Terrorist groups exploiting COVID-19 in Sahel, UN peacekeeping chief tells Security Council
COVID-19 is complicating an already complex security situation in the Sahel, with terrorist groups exploiting the pandemic as they step up attacks on national and international forces, the UN’s peacekeeping chief said on Friday.
Jean-Pierre Lacroix told the Security Council that the last six months have been particularly challenging as the G5 Sahel group of nations - Burkina Faso, Chad, Mali, Mauritania and Niger – deploys a joint force to restore stability to the vast African sub-region.
“We are seeing attempts by terrorists and other groups in the region to capitalize on the pandemic to undermine State authority and destabilize Governments”, with innocent lives being lost daily, schools shuttered and many people denied access to basic social services, he said.
Years to rebuild
“It will take years to rebuild affected communities in the Sahel even under the best of circumstances (as well as) sustained efforts to ensure that nobody is left behind”, added the Under-Secretary-General for Peace Operations.
“In the face of such loss and devastation, we cannot be passive.”
Mr. Lacroix was briefing a videoconference meeting of the Council as the United Nations considers options for beefing up its support for the G5 Sahel Joint Force, including through its MINUSMA peacekeeping mission in Mali.
He said that the Joint Force is making “tangible and encouraging progress” in building up its ranks and establishing a command structure based in Niamey that will cooperate with other international forces in the Sahel.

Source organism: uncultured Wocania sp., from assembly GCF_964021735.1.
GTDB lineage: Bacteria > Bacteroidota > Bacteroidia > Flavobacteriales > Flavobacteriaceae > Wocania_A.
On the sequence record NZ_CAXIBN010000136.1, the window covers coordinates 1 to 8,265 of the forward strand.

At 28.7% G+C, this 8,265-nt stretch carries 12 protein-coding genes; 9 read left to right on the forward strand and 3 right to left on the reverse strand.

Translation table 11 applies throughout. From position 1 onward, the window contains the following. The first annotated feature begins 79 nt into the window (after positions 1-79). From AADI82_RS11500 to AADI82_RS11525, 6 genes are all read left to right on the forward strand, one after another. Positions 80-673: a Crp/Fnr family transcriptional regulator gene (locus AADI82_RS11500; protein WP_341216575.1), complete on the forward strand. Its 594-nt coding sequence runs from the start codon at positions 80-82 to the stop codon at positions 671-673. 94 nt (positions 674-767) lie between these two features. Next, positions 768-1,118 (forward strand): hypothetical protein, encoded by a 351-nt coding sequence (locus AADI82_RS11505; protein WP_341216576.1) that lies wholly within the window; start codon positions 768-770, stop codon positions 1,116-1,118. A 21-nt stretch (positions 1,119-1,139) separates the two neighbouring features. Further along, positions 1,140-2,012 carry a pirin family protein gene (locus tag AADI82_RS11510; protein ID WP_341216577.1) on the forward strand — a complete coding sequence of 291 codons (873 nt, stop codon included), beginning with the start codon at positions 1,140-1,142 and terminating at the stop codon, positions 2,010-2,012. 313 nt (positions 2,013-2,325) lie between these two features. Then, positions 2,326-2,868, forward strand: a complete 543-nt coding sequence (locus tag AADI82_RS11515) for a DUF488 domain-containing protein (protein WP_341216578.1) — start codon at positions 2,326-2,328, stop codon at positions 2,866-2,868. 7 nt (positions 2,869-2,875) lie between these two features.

Military operation ‘progressing well’
Those efforts have led to an ongoing major military operation, code-named Sama, that is “progressing well”, he reported.
With financial support from the European Union, MINUSMA – the French acronym for the UN Stabilization Mission in Mali – is providing “life support consumables” (food, water and fuel) within its mandate.
Mr. Lacroix warned, however, that the Mission is running at maximum capacity and cannot do more for the Joint Force within its current Council-defined mandate and resources.
It will take years to rebuild affected communities in the Sahel -- UN Peacekeeing chief
Comprehensive support package needed Expanding on the Secretary-General’s latest report on the Joint Force, he called for a comprehensive support package, funded by Member States through their assessed contributions to the UN.
“This would not only allow for predictable and sustainable support, it would also make it easier to pursue a long-term strategy to phase out this support and to render the Joint Force autonomous,” he explained.
It would also free up MINUSMA to focus exclusively on supporting the peace process and stabilization of central Mali, he added.
“The G5 Sahel Joint force is on the right track, but there is still a long way to go”, he said, adding that a stronger Joint Force is only part of a comprehensive international approach for the Sahel that includes improving governance, eradicating poverty and protecting human rights for all.